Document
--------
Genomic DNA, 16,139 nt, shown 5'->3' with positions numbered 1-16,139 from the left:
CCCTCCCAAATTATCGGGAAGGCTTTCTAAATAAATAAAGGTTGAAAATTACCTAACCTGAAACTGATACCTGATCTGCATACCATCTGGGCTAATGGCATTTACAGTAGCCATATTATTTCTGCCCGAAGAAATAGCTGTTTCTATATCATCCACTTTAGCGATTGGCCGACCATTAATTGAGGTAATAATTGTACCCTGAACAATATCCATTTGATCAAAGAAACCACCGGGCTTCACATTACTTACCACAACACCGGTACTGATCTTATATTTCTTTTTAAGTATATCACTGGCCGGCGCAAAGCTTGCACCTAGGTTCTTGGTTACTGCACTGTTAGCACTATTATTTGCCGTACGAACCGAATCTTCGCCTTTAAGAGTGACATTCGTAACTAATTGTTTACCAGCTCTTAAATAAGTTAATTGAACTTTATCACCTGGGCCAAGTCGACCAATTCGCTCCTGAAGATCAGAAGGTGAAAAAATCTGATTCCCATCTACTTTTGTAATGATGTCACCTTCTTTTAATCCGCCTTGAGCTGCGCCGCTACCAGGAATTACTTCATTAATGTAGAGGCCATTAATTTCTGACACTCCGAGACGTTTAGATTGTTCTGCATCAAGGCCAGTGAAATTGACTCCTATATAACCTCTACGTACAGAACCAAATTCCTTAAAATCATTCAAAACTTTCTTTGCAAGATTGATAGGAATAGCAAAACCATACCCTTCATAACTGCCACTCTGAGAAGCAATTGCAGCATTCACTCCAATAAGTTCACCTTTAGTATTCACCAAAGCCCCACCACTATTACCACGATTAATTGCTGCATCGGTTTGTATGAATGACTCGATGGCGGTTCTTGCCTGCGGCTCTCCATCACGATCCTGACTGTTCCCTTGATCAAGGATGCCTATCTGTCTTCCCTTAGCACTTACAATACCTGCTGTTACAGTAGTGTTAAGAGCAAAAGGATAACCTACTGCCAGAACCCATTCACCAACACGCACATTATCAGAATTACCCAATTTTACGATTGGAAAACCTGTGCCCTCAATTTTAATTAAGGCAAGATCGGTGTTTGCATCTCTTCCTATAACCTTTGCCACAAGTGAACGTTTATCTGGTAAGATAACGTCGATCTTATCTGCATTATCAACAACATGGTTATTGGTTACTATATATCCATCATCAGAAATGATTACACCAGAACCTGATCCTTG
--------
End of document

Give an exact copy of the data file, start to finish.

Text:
Genomic DNA, 16,139 nt, shown 5'->3' with positions numbered 1-16,139 from the left:
CCCTCCCAAATTATCGGGAAGGCTTTCTAAATAAATAAAGGTTGAAAATTACCTAACCTGAAACTGATACCTGATCTGCATACCATCTGGGCTAATGGCATTTACAGTAGCCATATTATTTCTGCCCGAAGAAATAGCTGTTTCTATATCATCCACTTTAGCGATTGGCCGACCATTAATTGAGGTAATAATTGTACCCTGAACAATATCCATTTGATCAAAGAAACCACCGGGCTTCACATTACTTACCACAACACCGGTACTGATCTTATATTTCTTTTTAAGTATATCACTGGCCGGCGCAAAGCTTGCACCTAGGTTCTTGGTTACTGCACTGTTAGCACTATTATTTGCCGTACGAACCGAATCTTCGCCTTTAAGAGTGACATTCGTAACTAATTGTTTACCAGCTCTTAAATAAGTTAATTGAACTTTATCACCTGGGCCAAGTCGACCAATTCGCTCCTGAAGATCAGAAGGTGAAAAAATCTGATTCCCATCTACTTTTGTAATGATGTCACCTTCTTTTAATCCGCCTTGAGCTGCGCCGCTACCAGGAATTACTTCATTAATGTAGAGGCCATTAATTTCTGACACTCCGAGACGTTTAGATTGTTCTGCATCAAGGCCAGTGAAATTGACTCCTATATAACCTCTACGTACAGAACCAAATTCCTTAAAATCATTCAAAACTTTCTTTGCAAGATTGATAGGAATAGCAAAACCATACCCTTCATAACTGCCACTCTGAGAAGCAATTGCAGCATTCACTCCAATAAGTTCACCTTTAGTATTCACCAAAGCCCCACCACTATTACCACGATTAATTGCTGCATCGGTTTGTATGAATGACTCGATGGCGGTTCTTGCCTGCGGCTCTCCATCACGATCCTGACTGTTCCCTTGATCAAGGATGCCTATCTGTCTTCCCTTAGCACTTACAATACCTGCTGTTACAGTAGTGTTAAGAGCAAAAGGATAACCTACTGCCAGAACCCATTCACCAACACGCACATTATCAGAATTACCCAATTTTACGATTGGAAAACCTGTGCCCTCAATTTTAATTAAGGCAAGATCGGTGTTTGCATCTCTTCCTATAACCTTTGCCACAAGTGAACGTTTATCTGGTAAGATAACGTCGATCTTATCTGCATTATCAACAACATGGTTATTGGTTACTATATATCCATCATCAGAAATGATTACACCAGAACCTGATCCTTG